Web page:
Observations for discussion and questions:
The text of 2 John has been translated directly from the Greek in order to get a more literal rendition. Notice that the same sort of style regarding densities of word and phrase recurrence is used as in 1 John. This serves to highlight natural topical units of text: truth in 1:1-3, walking/ walk/commandment(s) in 1:4-6, various references to false teacher, i.e. deceiver(s)/antichrist/one who goes ahead in the first half and teaching in the second half of 1:7-11.
1:1 The elder to the elect lady and her children, whom I love in truth, and not only I but also all who know the truth, 2 because of the truth which abides in us and will be with us for ever: 3 Grace, mercy, and peace will be with us, from God the Father and from Jesus Christ the Son of the Father, in truth and love.
4 I rejoiced greatly to find some of your children walking in the truth, just as we received commandment from the Father.
5 And now I ask you, lady, not as though writing you a new commandment, but the one we have had from the beginning, that we should love one another. 6 And this is love, that we should walk according to his commandments; this is the commandment, as you heard from the beginning, that you should walk in it.
7 For many deceivers have gone out into the world, men who will not acknowledge the coming of Jesus Christ in the flesh; such a one is the deceiver and the antichrist. 8 Look to yourselves, that you may not lose what you have worked for, but may win a full reward. 9 Any one who goes ahead and does not abide in the teaching about Christ does not have God; he who abides in the teaching has both the Father and the Son. 10 If any one comes to you and does not bring this teaching, do not receive him into the house or give him any greeting; 11 for he who greets him shares his wicked work.
12 Though I have much to write to you, I would rather not use paper and ink, but I hope to come to see you and talk with you face to face, so that our joy may be complete. 13 The children of your elect sister greet you.
In a sense, 2 John is something of an abbreviation of 1 John. If 1 John is more like a homily, 2 John has the genuine form of a letter with the prescript, thanksgiving report, the letter body containing exhortation and warning and the conclusion with its visit information and greetings sent.
Besides the similarity in style with 1 John, 2 John also has many parallels of key expressions and thought:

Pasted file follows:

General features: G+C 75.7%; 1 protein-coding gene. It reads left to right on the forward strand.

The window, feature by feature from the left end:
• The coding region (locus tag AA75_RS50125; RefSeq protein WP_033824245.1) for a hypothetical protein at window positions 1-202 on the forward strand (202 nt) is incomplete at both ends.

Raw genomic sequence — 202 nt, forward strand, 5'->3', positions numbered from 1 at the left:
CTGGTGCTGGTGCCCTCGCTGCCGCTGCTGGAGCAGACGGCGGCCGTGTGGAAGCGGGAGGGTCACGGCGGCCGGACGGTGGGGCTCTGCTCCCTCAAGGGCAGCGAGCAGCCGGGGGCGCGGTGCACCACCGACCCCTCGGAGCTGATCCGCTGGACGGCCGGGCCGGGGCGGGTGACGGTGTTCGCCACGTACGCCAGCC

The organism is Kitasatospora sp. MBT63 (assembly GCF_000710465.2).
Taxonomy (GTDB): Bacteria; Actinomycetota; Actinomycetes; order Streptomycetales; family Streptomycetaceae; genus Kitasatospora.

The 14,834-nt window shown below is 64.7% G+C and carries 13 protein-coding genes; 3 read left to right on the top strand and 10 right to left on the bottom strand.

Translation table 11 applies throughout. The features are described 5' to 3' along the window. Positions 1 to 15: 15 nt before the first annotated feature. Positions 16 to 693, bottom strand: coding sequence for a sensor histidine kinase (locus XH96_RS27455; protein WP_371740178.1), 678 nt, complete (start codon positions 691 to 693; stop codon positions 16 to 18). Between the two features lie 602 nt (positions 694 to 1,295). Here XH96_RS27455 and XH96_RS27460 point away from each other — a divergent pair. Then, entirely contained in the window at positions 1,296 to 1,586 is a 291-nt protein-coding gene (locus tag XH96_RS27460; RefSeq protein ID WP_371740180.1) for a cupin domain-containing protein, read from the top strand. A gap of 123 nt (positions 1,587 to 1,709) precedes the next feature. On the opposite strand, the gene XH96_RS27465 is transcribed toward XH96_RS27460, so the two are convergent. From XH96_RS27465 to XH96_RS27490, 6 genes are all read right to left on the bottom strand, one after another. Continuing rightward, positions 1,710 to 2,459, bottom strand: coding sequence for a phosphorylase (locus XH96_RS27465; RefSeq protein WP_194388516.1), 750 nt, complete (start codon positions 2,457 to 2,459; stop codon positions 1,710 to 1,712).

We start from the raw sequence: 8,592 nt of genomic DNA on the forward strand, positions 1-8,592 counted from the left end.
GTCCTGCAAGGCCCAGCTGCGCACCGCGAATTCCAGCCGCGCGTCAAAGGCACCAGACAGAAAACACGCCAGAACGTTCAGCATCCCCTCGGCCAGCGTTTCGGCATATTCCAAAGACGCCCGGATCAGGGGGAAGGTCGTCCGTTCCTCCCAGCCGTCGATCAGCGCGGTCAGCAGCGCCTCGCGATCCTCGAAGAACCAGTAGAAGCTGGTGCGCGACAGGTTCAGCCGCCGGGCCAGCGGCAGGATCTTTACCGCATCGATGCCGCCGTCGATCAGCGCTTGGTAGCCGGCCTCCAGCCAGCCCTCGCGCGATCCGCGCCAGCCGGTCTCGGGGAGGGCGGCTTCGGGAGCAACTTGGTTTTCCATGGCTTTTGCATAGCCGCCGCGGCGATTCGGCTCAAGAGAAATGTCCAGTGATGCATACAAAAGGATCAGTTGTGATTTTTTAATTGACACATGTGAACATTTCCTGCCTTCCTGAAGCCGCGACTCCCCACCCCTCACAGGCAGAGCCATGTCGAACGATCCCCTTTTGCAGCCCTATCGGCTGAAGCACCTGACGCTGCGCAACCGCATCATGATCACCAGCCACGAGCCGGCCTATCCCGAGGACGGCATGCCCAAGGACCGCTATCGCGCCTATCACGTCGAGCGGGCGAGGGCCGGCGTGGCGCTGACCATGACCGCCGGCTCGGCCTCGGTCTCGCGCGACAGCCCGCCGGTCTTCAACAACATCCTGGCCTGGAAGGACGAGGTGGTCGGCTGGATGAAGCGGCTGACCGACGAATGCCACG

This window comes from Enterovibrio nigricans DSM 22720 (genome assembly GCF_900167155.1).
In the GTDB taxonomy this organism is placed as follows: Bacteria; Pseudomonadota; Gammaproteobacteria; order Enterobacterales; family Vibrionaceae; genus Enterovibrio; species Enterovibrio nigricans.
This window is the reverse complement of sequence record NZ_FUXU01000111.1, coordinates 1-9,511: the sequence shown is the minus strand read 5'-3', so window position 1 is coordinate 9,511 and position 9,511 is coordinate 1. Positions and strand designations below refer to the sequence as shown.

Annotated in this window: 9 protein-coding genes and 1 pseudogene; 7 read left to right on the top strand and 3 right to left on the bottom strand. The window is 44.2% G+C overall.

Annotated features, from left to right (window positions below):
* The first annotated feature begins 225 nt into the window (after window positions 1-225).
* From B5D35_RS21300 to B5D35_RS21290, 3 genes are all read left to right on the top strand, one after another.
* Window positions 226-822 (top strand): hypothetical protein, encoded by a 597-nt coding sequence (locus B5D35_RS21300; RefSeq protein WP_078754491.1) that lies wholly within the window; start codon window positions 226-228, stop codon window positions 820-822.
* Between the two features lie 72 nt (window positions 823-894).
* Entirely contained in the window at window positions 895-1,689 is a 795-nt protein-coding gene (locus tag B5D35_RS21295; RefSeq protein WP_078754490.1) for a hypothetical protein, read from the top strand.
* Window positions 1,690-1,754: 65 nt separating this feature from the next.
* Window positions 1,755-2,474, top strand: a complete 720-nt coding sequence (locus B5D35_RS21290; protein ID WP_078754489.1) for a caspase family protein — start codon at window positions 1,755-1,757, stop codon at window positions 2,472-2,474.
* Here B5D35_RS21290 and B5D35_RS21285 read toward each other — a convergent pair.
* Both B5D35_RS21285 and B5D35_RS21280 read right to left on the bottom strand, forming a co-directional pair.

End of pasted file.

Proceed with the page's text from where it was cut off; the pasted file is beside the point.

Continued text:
|2 John||1 John|
|know the truth 1:1||know the truth 2:22|
|walking in the truth 1:4||walk in the light 1:7|
|not as though writing you a new commandment, but the one we have had from the beginning, 1:5||I am writing you no new commandment, but an old commandment which you had from the beginning 2:7|
|that we should love one another. 1:5||we also ought to love one another 4:10|
|antichrist 1:7||antichrist 2:18, 22|
|not acknowledge the coming of Jesus Christ in the flesh 1:7||every spirit which confesses that Jesus Christ has come in the flesh is of God 4:2|
|he who abides in the teaching has both the Father and the Son 1:9||No one who denies the Son has the Father. He who confesses the Son has the Father also. 2:23|
Some commentators believe that 2 John and 3 John were written prior to 1 John where we find problems with false teachers and with a church leader who does not recognize the author”s authority. These situations are seen as leading to 1 John where we find a full scale schism referred to (2:17) and the issues are dealt with at length, possibly as a last will and testament by John.
- Why would a Christian letter writer not give either his name or the name of his addressee(s) as Paul, Peter, and James do? The ”elder” intimates someone with authority, but who is the ”lady”? Is it a cryptonym for the church he is writing to? Were circumstances too dangerous to give specific names?
- An aspect of this letter is very puzzling. Why does John give what seem to be instructions to ”ostracize” what he considers to be false teachers, i.e. not to offer them house hospitality or even to greet them? How can giving them a greeting implicate the one who greets them in their sins?
- If John places so much emphasis on love, why can this not be extended to those considered to be enemies and not just to insiders?
- Is the danger so great that even keeping civil company with such people is out of the question? Can this be relevant behavior for some situations in churches today?
- How was the religious, social, and political situation the same or different back then from many places where Christianity is practiced today?
- Are there any other parallels to this in the NT? Eph 5:6-7 has essentially the same message! What about Matt 10:14; 1 Cor 5:9, 11; 2 Cor 6:14 (”yoked together” may refer not only to marriage but also business!).